Alcohol … powder?
It sounds strange, but it’s a product that’s been around for a long time. Mix enough alcohol with a moisture-absorbing food additive and you get a powder. Add water – or any liquid of your choice – and you have a beverage with the strength of a mixed drink. Last year, Lipsmark LLC got its new product – which it calls “Palcohol” – approved by the Alcohol Tax and Trade Bureau, an arm of the U.S. Treasury Department.
Lipsmark calls its product “revolutionary” on its website, but not everybody agrees. Several states, including California, have taken measures to ban the product’s sale.
California Senate Minority Leader Emeritus Bob Huff, R-San Dimas, introduced SB 819 in the state senate in January. The proposed bill seeks to ban alcohol powder from being sold in California. In a press release, Huff said, “This substance is yet another drug that we should be concerned about and for good reason. Some are predicting Palcohol will become the’Kool-Aid of teenage binge drinking,’ and this is a concern I agree with.”
He isn’t alone. California State Assemblywoman Jaqui Irwin (D-Thousand Oaks) introduced a similar bill in the assembly during the same time period. Like Huff’s bill, AB 1554 seeks to ban the sale of alcohol powder in California.
Critics of alcohol powder say it’s easier to conceal, and might be more easily purchased by underage drinkers. Underage drinking is certainly a problem; the 2013 National Survey on Drug Use and Health reported 35.1 percent of 15-year-olds said they have had at least one drink in their lives; the same survey also showed 5.4 million people aged from 12 to 20 engaged in binge drinking.
So what is alcohol powder?
Just add water
Although alcohol powder sounds like the kind of bizarre idea that could only come out of the Internet age, the concept’s been around for decades. According to the National Alcoholic Beverage Control Association (NABCA) a patent for “alcoholic dry beverage powder” was filed in 1964, using a similar production method to the one used today. In the early 1970s, Sato Foods of Japan sold capsules of alcohol powder as a food additive.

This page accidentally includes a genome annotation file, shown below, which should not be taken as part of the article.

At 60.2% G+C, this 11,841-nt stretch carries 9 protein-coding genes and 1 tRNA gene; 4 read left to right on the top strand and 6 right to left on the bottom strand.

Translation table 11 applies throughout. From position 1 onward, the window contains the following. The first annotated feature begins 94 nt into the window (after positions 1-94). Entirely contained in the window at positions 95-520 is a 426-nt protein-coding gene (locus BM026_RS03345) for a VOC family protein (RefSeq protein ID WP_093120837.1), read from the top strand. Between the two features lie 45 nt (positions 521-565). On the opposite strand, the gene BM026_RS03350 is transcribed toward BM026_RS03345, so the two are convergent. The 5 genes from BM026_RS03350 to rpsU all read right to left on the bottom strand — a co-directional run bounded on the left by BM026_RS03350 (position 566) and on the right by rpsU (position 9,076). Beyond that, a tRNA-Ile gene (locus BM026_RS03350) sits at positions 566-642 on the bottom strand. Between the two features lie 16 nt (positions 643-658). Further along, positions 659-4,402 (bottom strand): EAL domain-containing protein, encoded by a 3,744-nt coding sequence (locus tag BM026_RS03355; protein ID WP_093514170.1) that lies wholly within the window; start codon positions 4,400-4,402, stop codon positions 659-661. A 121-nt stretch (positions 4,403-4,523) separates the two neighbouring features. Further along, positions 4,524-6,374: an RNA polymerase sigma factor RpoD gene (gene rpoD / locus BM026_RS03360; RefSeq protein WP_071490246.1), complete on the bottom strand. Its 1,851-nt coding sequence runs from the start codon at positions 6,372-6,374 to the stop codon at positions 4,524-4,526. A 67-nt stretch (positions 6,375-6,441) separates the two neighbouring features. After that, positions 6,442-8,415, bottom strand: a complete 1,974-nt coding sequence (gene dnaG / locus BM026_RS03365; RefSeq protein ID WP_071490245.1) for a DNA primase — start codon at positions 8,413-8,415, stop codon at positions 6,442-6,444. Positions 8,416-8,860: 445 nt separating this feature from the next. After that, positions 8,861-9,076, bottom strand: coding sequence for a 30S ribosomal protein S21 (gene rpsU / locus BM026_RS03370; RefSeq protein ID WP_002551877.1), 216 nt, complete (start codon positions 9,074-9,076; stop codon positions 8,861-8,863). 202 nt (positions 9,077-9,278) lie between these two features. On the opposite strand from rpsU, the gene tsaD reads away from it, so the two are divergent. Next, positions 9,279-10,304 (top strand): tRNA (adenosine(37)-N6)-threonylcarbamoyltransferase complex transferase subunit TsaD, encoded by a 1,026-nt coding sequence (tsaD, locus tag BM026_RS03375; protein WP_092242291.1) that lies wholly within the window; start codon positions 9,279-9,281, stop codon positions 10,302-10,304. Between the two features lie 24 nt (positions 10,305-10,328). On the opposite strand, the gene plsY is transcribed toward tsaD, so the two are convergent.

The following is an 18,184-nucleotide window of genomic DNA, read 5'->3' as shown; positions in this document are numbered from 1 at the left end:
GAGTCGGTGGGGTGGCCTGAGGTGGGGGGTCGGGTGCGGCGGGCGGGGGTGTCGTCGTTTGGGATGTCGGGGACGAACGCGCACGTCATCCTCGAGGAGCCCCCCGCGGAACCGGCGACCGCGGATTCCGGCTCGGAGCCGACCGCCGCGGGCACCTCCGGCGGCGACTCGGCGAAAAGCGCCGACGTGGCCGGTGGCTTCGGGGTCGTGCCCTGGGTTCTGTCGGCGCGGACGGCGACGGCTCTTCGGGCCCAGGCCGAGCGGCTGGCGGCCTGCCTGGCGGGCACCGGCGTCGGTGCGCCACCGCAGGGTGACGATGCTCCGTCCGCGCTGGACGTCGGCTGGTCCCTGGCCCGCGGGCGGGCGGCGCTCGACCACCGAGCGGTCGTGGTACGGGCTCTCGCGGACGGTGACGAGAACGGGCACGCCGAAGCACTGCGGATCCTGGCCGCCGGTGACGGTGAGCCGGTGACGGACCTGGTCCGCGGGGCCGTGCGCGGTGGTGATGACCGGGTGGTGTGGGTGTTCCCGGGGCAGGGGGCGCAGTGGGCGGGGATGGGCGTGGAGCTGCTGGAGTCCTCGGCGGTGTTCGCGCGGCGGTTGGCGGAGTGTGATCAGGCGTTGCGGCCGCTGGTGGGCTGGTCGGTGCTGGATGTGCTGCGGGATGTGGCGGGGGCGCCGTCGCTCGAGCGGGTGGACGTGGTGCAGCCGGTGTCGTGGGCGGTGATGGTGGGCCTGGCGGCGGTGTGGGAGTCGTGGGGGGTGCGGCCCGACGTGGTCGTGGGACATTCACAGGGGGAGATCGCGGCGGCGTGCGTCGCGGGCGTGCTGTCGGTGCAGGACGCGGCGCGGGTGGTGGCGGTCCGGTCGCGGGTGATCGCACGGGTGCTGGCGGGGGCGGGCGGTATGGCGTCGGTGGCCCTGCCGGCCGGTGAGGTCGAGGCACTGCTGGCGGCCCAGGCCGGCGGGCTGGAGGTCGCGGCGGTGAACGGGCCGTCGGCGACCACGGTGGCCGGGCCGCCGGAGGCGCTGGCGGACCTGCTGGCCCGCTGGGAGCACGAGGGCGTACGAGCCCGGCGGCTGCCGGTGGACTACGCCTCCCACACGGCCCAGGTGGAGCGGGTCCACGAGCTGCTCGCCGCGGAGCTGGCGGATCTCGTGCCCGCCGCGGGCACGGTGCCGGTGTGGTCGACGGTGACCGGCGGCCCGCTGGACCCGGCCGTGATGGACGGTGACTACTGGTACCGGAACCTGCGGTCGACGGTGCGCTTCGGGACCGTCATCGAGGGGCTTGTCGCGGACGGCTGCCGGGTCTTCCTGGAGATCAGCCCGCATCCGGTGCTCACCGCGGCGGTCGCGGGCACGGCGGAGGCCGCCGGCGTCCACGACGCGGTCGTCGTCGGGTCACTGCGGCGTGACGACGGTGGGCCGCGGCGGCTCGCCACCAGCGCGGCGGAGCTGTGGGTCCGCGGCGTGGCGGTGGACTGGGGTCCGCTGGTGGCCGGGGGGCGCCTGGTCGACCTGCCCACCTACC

NABCA also reports General Foods was granted a patent in 1976 for a form of powdered alcohol, although the product was never used. California adopted its first regulation on powdered alcohol in 1978.
According to NABCA, the substance is generally made by combining alcohol with dextrin, a derivative of sugar that can hold 60 percent of its own weight in alcohol. The damp powder can be combined with water or a mixer; it can also be consumed on its own. Like most consumer products, there’s nothing to stop consumers from using alcohol powder in ways it wasn’t intended to be used, like inhaling it or using the powder to increase a drink’s alcohol amount. Studies on alcohol powder’s potency and effects have yet to commence.
It may well be that the concerns over alcohol powder, however well-intentioned, are misplaced. Alcohol powder may just be a fad product making another attempt to crack the marketplace. What’s clear to anyone is alcohol is an addictive, mood-altering substance that should always be kept out of the hands of children; new packaging and methods of delivery don’t change that.
Sovereign Health of California offers proven, effective treatment methods for substance abuse and mental health. For more information on substance abuse disorders and treatment, please call our 24/7 helpline.
About the author
Brian Moore is a staff writer and graphic designer for the Sovereign Health Group. A 20-year veteran of the newspaper industry, he writes articles and creates graphics across Sovereign’s portfolio of marketing and content products. Brian enjoys music, bicycling and playing the tuba, which’s he’s done with varying degrees of success for over 25 years. For more information and other inquiries about this media, contact the author and designer at email@example.com.
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